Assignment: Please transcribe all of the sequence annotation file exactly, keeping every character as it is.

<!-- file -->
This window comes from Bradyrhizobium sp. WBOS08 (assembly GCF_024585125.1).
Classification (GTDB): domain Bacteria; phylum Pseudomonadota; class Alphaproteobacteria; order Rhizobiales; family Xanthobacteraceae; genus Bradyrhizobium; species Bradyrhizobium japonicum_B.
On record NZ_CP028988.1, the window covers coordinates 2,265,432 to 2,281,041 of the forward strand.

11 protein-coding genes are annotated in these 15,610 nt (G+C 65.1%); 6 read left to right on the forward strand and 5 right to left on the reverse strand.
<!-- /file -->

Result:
This window comes from Bradyrhizobium sp. WBOS08 (assembly GCF_024585125.1).
Classification (GTDB): domain Bacteria; phylum Pseudomonadota; class Alphaproteobacteria; order Rhizobiales; family Xanthobacteraceae; genus Bradyrhizobium; species Bradyrhizobium japonicum_B.
On record NZ_CP028988.1, the window covers coordinates 2,265,432 to 2,281,041 of the forward strand.

11 protein-coding genes are annotated in these 15,610 nt (G+C 65.1%); 6 read left to right on the forward strand and 5 right to left on the reverse strand.